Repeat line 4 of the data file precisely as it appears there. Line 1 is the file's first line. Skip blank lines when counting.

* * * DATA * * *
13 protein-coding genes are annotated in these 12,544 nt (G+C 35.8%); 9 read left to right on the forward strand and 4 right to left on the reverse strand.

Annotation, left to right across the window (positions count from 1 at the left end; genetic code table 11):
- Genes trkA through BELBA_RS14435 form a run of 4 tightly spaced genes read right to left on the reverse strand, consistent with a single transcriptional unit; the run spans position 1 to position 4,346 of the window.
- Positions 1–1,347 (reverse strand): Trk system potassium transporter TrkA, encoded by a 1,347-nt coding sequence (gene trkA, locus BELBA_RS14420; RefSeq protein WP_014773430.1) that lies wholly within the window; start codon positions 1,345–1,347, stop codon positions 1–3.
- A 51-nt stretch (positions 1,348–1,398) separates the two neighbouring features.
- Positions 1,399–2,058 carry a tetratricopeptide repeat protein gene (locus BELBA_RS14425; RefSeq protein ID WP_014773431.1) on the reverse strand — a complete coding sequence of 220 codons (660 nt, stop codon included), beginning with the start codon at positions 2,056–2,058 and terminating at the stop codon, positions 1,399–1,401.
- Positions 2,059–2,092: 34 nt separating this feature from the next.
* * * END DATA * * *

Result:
- Positions 1–1,347 (reverse strand): Trk system potassium transporter TrkA, encoded by a 1,347-nt coding sequence (gene trkA, locus BELBA_RS14420; RefSeq protein WP_014773430.1) that lies wholly within the window; start codon positions 1,345–1,347, stop codon positions 1–3.